Words and Photography by Shirin Hodgson-Watt
Ah, good lord, who would have thought that so far into my dotage it was still possible to feel the same kind of rush from a band that I used to get aeons ago in the dim and rapidly fading past, back when my fledgling metal feathers were first starting to sprout? A diminutive pub, smack bang in the midst of studenstville in Plymouth, might seem an unlikely setting for such a renewed sense of improper vigour, but believe me, it happens.
The night opened with an impressively tight set from local teens Black Leaves of Envy. They were perhaps a little uncertain initially, but I reckon they’ll soon lose that slightly coy edge as they were fully engaged and on top of their game, solid and well rehearsed, with some quite remarkable thundering bass (to these non-expert ears) from frontwoman Cerys Plenty. Most definitely a band I’d go out of my way to see again.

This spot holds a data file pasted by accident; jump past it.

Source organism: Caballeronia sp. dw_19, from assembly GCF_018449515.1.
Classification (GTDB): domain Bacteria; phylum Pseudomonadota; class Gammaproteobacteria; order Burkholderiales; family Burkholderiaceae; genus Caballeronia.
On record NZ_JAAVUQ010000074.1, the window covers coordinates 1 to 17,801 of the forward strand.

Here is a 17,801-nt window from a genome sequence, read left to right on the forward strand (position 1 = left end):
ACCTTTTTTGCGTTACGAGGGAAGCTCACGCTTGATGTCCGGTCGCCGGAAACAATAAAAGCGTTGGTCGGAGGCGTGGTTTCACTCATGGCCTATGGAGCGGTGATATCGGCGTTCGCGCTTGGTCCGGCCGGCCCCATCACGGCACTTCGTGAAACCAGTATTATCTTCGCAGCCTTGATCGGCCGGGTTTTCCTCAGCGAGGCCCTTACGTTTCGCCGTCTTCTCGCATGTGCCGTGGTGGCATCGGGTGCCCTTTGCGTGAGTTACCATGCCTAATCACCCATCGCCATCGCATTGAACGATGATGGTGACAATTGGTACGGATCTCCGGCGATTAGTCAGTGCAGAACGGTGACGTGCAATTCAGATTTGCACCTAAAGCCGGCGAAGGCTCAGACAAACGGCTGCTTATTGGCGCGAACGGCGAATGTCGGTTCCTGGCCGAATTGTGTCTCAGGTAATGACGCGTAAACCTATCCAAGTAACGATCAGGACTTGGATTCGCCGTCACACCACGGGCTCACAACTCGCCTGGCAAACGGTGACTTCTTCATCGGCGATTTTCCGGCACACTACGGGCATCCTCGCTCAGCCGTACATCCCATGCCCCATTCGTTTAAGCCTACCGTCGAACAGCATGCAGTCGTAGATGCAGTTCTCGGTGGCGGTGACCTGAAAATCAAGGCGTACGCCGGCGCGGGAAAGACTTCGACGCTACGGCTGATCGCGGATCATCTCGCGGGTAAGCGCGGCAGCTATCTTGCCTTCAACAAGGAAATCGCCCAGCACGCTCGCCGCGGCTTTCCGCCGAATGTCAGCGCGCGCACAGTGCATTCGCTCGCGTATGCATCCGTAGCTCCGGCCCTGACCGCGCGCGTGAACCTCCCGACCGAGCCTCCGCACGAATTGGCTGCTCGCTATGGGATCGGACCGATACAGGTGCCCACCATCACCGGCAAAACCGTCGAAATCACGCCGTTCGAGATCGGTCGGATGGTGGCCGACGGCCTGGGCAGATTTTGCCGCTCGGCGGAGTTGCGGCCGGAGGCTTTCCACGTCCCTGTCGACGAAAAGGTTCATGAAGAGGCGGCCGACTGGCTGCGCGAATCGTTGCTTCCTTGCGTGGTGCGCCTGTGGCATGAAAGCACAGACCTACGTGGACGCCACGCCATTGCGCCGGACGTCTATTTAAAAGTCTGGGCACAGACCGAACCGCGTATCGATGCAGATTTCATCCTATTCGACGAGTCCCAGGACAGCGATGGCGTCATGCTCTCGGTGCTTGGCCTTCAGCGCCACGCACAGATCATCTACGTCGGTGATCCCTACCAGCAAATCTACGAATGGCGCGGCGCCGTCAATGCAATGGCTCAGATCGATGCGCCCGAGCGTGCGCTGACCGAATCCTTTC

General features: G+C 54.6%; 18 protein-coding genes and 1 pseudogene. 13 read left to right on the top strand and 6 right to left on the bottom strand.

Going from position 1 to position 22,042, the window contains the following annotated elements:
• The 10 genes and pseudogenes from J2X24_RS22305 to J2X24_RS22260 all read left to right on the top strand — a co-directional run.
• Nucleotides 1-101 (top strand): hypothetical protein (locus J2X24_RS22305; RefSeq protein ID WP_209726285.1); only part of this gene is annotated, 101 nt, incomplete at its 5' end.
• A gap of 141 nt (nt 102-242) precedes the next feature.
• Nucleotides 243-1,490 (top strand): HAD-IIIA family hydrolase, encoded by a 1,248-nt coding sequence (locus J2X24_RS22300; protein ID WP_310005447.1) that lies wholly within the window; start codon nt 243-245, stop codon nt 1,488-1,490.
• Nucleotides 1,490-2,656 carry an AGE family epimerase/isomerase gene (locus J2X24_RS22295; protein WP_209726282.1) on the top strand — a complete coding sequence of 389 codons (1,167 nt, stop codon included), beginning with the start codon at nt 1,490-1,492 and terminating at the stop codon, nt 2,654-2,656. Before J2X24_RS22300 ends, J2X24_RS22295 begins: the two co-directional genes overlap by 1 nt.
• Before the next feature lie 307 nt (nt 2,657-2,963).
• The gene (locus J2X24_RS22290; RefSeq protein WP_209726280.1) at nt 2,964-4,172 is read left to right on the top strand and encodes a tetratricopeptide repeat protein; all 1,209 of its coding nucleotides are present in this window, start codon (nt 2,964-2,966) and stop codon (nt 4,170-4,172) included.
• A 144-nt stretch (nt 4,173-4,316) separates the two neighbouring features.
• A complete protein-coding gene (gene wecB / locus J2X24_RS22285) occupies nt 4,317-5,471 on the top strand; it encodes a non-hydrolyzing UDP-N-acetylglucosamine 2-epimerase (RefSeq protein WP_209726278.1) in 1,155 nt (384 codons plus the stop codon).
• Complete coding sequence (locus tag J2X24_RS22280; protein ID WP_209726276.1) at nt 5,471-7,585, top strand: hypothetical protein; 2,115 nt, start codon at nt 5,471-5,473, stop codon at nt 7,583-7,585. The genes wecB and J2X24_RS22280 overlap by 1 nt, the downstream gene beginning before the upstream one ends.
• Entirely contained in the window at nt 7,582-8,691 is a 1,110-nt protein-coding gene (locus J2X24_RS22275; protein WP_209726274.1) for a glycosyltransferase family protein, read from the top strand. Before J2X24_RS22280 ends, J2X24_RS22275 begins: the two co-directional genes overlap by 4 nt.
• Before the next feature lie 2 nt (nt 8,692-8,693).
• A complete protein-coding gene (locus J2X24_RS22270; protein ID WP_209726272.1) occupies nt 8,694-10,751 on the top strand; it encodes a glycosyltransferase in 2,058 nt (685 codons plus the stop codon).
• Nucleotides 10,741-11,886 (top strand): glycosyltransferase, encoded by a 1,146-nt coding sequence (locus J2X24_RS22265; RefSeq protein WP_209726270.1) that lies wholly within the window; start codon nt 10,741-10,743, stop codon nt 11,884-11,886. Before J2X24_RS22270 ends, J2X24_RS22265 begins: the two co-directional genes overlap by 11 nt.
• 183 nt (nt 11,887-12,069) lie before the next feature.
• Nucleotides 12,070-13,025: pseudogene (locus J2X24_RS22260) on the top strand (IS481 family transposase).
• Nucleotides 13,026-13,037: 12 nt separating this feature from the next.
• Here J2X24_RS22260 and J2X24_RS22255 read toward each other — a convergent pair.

Although woefully under attended (I’m blaming the fact that the university has shut up shop for summer, for it would be the only forgivable explanation for this), and beset initially by repeated technical glitches, Courtesans rapidly took charge of the almost comically small stage, drawing the audience close for an intense, tribal, intimate hour, cherry picking tracks from the album ‘1917’ and recent EP, ‘Better Safe Than Sober’ (along with a brand new track, which my hazy memory is calling ‘Plague’, so if it isn’t… It should be), for what was effectively a warm up for the band’s appearance the following day at Amplified Festival.
Courtesans are one of the most exciting bands I’ve stumbled across in far longer than I’d care to admit, and I can’t believe there will be too many chances left to see them in such modest surroundings; take that chance while you still can. That such a powerful, magnetic performance was witnessed by anything less than a rammed-to-the-rafters crowd is nothing short of criminal; Plymouth, you’re on your final warning.